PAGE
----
Know your readers, part 1

May 6, 2009 at 2:16 pm Leave a comment

In journalism, reporters are taught to regard their readers as impatient and fickle, with puny attention spans and a tendency to abandon a story the instant it fails to keep their interest. That’s why journalists work so hard to make their stories clear, concise and clutter-free. They know that if their writing makes the going tough, their readers will get going.

When scientists write, on the other hand, they don’t have these same worries. Unlike the general audiences that reporters cater to, readers of scientific publications are reading not for pleasure, but to get the latest findings in their fields. This means that even if the writing is dense, awkward or muddled, most scientists are curious and driven enough to stick things out.

Or are they? Here’s what Dutch physics professor Ad Lagendijk* has to say about scientists as readers:

“Your average reader is mildly interested. Never expect scientists to go through your article from beginning to end.”

And this:

“Professional researchers have to browse many, many papers on a daily basis and are continuously looking for a pretext to put yours aside. You can call yourself lucky if they grant you ten seconds to obtain a first impression.”

Hmm… It sounds to me like readers of science are pretty similar to readers of news: They’re overwhelmed with information, have limited time, and want to get to the main point as quickly and painlessly as possible.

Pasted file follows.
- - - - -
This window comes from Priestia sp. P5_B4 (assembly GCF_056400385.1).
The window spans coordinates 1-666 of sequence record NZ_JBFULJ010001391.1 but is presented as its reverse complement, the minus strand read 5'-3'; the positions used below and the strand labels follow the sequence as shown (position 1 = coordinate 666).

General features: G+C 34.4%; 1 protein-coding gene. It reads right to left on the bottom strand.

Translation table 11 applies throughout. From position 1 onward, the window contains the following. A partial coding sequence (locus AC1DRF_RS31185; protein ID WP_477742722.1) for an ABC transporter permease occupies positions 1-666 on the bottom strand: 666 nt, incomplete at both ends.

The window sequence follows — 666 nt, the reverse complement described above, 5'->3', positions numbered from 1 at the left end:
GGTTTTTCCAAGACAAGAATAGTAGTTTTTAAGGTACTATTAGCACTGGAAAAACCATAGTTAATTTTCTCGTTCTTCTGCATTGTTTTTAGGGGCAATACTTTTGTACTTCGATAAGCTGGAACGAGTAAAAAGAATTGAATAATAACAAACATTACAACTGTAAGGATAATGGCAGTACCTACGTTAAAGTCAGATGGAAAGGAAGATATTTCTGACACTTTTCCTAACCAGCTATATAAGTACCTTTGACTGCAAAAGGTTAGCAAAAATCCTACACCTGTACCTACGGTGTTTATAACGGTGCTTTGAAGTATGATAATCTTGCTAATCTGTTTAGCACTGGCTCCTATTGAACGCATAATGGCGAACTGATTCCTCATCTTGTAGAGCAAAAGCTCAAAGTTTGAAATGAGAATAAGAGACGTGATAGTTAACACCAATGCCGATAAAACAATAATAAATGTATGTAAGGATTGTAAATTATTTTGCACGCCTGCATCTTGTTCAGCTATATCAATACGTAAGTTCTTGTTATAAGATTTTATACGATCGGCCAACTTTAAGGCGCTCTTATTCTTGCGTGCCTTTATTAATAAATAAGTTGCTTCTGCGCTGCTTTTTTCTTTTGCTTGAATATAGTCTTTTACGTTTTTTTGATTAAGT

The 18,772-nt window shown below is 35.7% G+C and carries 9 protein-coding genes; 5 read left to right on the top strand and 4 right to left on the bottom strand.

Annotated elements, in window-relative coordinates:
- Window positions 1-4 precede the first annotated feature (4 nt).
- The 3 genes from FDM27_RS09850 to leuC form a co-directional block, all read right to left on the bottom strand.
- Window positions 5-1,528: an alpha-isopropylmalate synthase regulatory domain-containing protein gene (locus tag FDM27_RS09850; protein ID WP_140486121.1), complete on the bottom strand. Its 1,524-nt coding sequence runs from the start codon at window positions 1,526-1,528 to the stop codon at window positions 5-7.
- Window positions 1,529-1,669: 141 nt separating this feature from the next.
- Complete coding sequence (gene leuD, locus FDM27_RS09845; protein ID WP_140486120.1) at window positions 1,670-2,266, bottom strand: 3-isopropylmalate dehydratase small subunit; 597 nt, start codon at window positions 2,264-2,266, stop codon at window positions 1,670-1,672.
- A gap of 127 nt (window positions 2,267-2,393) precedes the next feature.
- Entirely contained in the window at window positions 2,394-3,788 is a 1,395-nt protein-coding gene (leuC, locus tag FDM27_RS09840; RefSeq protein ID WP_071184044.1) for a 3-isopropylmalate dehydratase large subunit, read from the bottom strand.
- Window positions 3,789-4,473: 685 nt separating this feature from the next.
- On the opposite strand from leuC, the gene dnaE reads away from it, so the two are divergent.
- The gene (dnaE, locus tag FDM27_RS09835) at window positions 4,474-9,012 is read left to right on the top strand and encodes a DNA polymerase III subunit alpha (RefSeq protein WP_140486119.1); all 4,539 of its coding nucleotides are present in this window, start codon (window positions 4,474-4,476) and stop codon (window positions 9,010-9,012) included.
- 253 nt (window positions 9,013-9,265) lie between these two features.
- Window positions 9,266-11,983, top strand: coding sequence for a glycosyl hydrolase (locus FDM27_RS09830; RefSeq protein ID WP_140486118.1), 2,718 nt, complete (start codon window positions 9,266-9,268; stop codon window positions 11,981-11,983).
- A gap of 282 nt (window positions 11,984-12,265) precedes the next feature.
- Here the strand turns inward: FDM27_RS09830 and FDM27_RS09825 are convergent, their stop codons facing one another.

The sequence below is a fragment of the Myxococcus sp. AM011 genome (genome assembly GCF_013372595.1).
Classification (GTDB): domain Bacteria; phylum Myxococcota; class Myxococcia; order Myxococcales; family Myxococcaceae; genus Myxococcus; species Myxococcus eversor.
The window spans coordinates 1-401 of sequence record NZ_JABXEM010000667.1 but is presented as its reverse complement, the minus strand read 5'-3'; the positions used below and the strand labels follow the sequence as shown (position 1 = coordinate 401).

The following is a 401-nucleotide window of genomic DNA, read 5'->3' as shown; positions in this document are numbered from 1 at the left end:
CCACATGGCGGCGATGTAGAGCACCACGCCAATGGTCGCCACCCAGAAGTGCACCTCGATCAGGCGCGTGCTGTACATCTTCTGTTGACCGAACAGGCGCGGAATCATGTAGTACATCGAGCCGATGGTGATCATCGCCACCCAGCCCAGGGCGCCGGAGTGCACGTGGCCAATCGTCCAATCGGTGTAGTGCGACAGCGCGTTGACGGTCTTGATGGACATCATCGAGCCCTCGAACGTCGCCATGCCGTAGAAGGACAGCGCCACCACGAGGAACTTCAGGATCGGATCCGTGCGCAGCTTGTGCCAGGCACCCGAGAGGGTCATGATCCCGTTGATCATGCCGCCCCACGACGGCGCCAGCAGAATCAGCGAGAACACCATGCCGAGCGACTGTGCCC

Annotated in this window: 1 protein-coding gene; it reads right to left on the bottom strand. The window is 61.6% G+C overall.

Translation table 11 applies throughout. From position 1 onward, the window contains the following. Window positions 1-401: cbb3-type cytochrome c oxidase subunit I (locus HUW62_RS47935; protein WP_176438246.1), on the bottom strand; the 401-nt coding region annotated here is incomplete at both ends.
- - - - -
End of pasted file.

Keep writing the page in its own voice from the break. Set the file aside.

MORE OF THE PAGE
What then shall you do? Just like a journalist, you must strive to make your words and style as readable as you possibly can. Resist the temptation (to which so many scientists succumb) of blaming the reader for not being intelligent or diligent enough to understand you. As the eminent writer, editor and teacher William Zinsser says in his classic book, On Writing Well:

“It won’t do to say that the reader is too dumb or too lazy to keep pace with the train of thought. If the reader is lost, it’s usually because the writer hasn’t been careful enough.”

*From: Survival Guide for Scientists, Amsterdam University Press, 2008

Advertisements

Entry filed under: Audience.

How to become a better writer

Leave a Reply

Fill in your details below or click an icon to log in:

WordPress.com Logo

You are commenting using your WordPress.com account. Log Out / Change )

Twitter picture

You are commenting using your Twitter account. Log Out / Change )

Facebook photo

You are commenting using your Facebook account. Log Out / Change )

Google+ photo

You are commenting using your Google+ account. Log Out / Change )

Connecting to %s

Trackback this post  |  Subscribe to the comments via RSS Feed


Science of Scientific Writing

This article describes what readers expect when they read - and how scientific writing often violates those expectations.

%d bloggers like this: